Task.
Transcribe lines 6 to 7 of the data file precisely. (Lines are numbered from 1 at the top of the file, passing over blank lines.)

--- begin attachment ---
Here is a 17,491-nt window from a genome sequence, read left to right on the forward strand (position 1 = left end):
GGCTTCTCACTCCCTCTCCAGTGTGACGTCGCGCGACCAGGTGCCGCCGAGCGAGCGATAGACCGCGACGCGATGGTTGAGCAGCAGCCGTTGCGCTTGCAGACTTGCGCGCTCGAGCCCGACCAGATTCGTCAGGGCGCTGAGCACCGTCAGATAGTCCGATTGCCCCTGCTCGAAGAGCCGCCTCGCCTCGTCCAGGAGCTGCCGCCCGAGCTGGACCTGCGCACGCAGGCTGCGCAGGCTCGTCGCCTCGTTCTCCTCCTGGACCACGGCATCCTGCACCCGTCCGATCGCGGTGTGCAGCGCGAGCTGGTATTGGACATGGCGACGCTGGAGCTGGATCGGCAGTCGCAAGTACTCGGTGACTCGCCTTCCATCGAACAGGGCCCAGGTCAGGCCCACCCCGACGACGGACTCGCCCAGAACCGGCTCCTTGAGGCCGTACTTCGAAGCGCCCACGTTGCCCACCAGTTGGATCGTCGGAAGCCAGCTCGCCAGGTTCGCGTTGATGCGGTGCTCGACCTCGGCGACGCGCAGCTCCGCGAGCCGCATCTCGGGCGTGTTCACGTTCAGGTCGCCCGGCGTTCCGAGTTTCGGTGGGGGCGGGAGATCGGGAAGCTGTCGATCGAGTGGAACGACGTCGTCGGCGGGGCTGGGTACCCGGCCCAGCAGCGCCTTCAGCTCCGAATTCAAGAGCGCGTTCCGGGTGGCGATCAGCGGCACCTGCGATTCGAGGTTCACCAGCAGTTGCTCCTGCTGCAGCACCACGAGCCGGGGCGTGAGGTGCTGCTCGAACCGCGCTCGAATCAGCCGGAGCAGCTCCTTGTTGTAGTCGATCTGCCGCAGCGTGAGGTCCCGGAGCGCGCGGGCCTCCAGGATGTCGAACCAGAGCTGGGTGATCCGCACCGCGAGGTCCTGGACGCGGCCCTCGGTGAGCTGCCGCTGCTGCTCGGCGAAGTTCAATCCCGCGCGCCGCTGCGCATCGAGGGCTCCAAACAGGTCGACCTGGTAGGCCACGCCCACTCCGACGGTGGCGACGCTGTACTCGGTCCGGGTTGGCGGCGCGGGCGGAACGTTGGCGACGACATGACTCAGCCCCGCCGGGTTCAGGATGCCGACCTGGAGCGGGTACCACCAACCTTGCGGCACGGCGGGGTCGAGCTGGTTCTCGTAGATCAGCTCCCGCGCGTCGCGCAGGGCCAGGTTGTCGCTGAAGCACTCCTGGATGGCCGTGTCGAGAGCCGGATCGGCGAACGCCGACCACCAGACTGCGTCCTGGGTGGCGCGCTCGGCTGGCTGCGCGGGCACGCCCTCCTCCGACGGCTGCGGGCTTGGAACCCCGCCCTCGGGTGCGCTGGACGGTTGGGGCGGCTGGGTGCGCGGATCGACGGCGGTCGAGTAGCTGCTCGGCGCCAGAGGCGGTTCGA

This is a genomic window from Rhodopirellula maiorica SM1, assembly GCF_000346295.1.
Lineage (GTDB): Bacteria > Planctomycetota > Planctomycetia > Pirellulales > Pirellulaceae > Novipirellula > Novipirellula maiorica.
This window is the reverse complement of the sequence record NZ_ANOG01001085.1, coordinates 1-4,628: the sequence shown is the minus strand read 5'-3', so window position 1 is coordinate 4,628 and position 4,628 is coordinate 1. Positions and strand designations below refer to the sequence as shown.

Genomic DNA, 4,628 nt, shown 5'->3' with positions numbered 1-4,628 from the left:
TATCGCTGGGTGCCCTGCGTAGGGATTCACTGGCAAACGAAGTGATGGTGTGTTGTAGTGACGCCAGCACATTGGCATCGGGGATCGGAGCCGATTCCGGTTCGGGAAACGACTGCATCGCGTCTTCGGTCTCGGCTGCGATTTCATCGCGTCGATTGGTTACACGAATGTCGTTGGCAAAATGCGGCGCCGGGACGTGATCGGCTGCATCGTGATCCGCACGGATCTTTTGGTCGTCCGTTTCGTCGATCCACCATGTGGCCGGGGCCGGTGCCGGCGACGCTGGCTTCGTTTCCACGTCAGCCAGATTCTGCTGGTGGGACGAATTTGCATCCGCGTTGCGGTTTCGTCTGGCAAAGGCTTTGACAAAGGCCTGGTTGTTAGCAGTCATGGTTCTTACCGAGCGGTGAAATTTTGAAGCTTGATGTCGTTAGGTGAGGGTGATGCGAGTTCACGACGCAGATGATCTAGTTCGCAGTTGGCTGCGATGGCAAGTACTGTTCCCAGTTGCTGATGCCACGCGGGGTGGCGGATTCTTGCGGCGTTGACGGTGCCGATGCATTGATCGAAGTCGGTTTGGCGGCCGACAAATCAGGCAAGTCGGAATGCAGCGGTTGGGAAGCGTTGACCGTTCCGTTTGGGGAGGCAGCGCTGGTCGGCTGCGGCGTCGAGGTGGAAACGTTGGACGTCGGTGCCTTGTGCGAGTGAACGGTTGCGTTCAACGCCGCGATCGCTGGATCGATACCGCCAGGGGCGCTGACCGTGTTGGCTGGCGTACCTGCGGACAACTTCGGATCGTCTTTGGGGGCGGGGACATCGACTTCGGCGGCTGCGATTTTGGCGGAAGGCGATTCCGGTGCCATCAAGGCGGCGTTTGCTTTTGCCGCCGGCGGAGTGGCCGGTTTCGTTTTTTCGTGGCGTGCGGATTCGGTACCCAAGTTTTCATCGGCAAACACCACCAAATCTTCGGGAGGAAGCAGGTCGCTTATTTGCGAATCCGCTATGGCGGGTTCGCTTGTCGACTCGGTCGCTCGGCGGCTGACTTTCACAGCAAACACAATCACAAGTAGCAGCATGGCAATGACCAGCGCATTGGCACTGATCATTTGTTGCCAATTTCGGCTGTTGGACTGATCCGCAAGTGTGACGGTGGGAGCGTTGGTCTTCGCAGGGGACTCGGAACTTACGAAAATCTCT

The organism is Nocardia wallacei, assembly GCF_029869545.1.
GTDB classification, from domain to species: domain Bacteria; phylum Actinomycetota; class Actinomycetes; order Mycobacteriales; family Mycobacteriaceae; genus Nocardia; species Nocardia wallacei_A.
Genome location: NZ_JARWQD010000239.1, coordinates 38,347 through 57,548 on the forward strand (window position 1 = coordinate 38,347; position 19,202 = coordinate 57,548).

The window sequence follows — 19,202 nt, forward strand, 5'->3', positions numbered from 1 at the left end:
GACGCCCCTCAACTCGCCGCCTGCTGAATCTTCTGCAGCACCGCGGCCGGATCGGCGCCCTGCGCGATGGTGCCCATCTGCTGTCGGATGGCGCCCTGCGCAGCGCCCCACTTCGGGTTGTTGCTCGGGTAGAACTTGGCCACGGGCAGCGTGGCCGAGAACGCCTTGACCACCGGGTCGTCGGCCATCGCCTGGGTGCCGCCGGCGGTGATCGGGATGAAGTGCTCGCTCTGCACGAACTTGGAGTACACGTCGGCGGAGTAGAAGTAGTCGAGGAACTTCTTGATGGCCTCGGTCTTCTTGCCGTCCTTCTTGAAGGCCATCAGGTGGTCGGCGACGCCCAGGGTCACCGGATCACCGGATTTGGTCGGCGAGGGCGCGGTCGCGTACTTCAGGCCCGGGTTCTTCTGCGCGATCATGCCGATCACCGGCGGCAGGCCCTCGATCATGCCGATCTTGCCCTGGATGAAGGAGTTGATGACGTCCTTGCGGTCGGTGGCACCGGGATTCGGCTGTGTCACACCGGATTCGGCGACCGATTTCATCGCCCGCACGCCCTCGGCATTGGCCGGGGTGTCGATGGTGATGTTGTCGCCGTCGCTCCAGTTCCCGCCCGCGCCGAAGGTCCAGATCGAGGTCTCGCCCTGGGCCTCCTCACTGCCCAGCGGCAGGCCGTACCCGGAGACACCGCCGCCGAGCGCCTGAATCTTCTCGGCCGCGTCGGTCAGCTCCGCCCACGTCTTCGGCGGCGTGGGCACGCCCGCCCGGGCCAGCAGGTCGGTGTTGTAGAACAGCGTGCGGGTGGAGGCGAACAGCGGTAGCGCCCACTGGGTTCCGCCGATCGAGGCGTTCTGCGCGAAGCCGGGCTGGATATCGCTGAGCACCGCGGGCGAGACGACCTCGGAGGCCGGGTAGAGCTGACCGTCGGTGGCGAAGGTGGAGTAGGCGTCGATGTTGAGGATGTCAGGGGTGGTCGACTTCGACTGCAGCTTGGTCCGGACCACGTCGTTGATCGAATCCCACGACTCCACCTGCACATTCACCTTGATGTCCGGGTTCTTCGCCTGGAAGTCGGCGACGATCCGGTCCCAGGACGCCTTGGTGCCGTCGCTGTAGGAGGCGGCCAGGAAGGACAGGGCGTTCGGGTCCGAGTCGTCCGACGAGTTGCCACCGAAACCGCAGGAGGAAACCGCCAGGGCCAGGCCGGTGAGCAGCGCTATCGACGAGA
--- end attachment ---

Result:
Genomic DNA, 4,628 nt, shown 5'->3' with positions numbered 1-4,628 from the left:
TATCGCTGGGTGCCCTGCGTAGGGATTCACTGGCAAACGAAGTGATGGTGTGTTGTAGTGACGCCAGCACATTGGCATCGGGGATCGGAGCCGATTCCGGTTCGGGAAACGACTGCATCGCGTCTTCGGTCTCGGCTGCGATTTCATCGCGTCGATTGGTTACACGAATGTCGTTGGCAAAATGCGGCGCCGGGACGTGATCGGCTGCATCGTGATCCGCACGGATCTTTTGGTCGTCCGTTTCGTCGATCCACCATGTGGCCGGGGCCGGTGCCGGCGACGCTGGCTTCGTTTCCACGTCAGCCAGATTCTGCTGGTGGGACGAATTTGCATCCGCGTTGCGGTTTCGTCTGGCAAAGGCTTTGACAAAGGCCTGGTTGTTAGCAGTCATGGTTCTTACCGAGCGGTGAAATTTTGAAGCTTGATGTCGTTAGGTGAGGGTGATGCGAGTTCACGACGCAGATGATCTAGTTCGCAGTTGGCTGCGATGGCAAGTACTGTTCCCAGTTGCTGATGCCACGCGGGGTGGCGGATTCTTGCGGCGTTGACGGTGCCGATGCATTGATCGAAGTCGGTTTGGCGGCCGACAAATCAGGCAAGTCGGAATGCAGCGGTTGGGAAGCGTTGACCGTTCCGTTTGGGGAGGCAGCGCTGGTCGGCTGCGGCGTCGAGGTGGAAACGTTGGACGTCGGTGCCTTGTGCGAGTGAACGGTTGCGTTCAACGCCGCGATCGCTGGATCGATACCGCCAGGGGCGCTGACCGTGTTGGCTGGCGTACCTGCGGACAACTTCGGATCGTCTTTGGGGGCGGGGACATCGACTTCGGCGGCTGCGATTTTGGCGGAAGGCGATTCCGGTGCCATCAAGGCGGCGTTTGCTTTTGCCGCCGGCGGAGTGGCCGGTTTCGTTTTTTCGTGGCGTGCGGATTCGGTACCCAAGTTTTCATCGGCAAACACCACCAAATCTTCGGGAGGAAGCAGGTCGCTTATTTGCGAATCCGCTATGGCGGGTTCGCTTGTCGACTCGGTCGCTCGGCGGCTGACTTTCACAGCAAACACAATCACAAGTAGCAGCATGGCAATGACCAGCGCATTGGCACTGATCATTTGTTGCCAATTTCGGCTGTTGGACTGATCCGCAAGTGTGACGGTGGGAGCGTTGGTCTTCGCAGGGGACTCGGAACTTACGAAAATCTCT